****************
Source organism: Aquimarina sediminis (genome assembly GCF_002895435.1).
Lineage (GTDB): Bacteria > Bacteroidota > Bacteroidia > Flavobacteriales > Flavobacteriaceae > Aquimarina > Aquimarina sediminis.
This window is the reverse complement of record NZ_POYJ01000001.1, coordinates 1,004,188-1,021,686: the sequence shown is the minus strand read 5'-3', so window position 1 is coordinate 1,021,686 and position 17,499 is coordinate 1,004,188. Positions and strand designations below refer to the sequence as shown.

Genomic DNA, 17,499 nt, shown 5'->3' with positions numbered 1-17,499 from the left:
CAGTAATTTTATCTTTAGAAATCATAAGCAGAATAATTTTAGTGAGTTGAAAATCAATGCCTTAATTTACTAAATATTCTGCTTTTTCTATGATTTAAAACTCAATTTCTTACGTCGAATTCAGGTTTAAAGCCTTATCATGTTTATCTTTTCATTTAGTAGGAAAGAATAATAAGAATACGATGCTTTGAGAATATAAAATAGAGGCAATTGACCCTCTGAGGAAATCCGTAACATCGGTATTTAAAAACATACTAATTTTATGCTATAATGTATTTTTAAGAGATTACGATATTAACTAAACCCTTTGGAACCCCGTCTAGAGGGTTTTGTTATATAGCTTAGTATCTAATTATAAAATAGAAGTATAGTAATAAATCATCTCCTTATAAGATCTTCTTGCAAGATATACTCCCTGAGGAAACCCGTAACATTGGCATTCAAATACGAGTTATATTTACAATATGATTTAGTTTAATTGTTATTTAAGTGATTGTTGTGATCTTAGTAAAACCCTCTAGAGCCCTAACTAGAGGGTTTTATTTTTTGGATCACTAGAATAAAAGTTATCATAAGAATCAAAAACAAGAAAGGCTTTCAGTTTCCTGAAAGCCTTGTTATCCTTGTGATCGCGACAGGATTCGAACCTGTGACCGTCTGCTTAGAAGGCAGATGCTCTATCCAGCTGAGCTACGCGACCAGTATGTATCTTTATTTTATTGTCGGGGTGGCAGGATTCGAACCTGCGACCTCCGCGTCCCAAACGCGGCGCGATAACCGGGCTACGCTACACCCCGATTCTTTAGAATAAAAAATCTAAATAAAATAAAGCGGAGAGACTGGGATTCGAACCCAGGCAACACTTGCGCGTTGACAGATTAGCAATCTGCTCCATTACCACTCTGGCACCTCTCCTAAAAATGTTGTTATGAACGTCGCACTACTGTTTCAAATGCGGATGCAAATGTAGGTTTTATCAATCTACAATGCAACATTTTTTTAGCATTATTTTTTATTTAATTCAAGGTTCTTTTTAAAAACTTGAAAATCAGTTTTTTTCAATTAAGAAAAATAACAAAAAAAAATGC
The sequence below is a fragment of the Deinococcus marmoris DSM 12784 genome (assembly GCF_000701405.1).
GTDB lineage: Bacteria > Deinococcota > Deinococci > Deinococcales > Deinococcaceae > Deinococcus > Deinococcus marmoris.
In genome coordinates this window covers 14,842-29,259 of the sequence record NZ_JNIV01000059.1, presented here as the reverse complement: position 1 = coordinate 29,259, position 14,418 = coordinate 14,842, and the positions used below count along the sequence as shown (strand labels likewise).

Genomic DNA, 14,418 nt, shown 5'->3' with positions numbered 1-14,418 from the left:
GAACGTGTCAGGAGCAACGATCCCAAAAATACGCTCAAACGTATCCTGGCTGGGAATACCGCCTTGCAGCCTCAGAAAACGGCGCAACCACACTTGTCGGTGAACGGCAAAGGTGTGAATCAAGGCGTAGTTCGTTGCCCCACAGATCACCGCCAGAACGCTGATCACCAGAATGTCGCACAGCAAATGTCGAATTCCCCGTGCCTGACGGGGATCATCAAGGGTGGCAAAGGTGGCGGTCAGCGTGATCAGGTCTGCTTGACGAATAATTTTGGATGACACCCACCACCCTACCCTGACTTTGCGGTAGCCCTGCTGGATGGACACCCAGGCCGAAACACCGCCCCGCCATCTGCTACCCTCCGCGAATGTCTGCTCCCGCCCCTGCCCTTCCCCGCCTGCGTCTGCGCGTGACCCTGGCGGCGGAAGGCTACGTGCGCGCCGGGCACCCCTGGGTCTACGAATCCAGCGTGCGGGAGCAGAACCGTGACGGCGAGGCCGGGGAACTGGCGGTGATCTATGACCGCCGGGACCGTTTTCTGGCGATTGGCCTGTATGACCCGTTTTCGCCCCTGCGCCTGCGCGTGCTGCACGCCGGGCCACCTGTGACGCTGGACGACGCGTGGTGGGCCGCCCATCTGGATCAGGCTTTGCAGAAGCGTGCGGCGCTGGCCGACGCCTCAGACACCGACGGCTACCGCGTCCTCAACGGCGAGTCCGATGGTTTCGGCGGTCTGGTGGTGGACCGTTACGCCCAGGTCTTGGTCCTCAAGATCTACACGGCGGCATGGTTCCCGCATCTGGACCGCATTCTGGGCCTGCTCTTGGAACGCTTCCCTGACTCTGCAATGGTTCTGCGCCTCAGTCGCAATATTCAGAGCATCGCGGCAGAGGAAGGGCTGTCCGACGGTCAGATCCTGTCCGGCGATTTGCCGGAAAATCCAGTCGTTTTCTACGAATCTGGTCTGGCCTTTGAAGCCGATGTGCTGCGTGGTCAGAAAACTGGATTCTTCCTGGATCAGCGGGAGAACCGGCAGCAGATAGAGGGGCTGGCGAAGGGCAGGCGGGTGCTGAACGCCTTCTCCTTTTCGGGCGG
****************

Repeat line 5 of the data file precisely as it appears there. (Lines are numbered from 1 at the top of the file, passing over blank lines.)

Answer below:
CAGTAATTTTATCTTTAGAAATCATAAGCAGAATAATTTTAGTGAGTTGAAAATCAATGCCTTAATTTACTAAATATTCTGCTTTTTCTATGATTTAAAACTCAATTTCTTACGTCGAATTCAGGTTTAAAGCCTTATCATGTTTATCTTTTCATTTAGTAGGAAAGAATAATAAGAATACGATGCTTTGAGAATATAAAATAGAGGCAATTGACCCTCTGAGGAAATCCGTAACATCGGTATTTAAAAACATACTAATTTTATGCTATAATGTATTTTTAAGAGATTACGATATTAACTAAACCCTTTGGAACCCCGTCTAGAGGGTTTTGTTATATAGCTTAGTATCTAATTATAAAATAGAAGTATAGTAATAAATCATCTCCTTATAAGATCTTCTTGCAAGATATACTCCCTGAGGAAACCCGTAACATTGGCATTCAAATACGAGTTATATTTACAATATGATTTAGTTTAATTGTTATTTAAGTGATTGTTGTGATCTTAGTAAAACCCTCTAGAGCCCTAACTAGAGGGTTTTATTTTTTGGATCACTAGAATAAAAGTTATCATAAGAATCAAAAACAAGAAAGGCTTTCAGTTTCCTGAAAGCCTTGTTATCCTTGTGATCGCGACAGGATTCGAACCTGTGACCGTCTGCTTAGAAGGCAGATGCTCTATCCAGCTGAGCTACGCGACCAGTATGTATCTTTATTTTATTGTCGGGGTGGCAGGATTCGAACCTGCGACCTCCGCGTCCCAAACGCGGCGCGATAACCGGGCTACGCTACACCCCGATTCTTTAGAATAAAAAATCTAAATAAAATAAAGCGGAGAGACTGGGATTCGAACCCAGGCAACACTTGCGCGTTGACAGATTAGCAATCTGCTCCATTACCACTCTGGCACCTCTCCTAAAAATGTTGTTATGAACGTCGCACTACTGTTTCAAATGCGGATGCAAATGTAGGTTTTATCAATCTACAATGCAACATTTTTTTAGCATTATTTTTTATTTAATTCAAGGTTCTTTTTAAAAACTTGAAAATCAGTTTTTTTCAATTAAGAAAAATAACAAAAAAAAATGC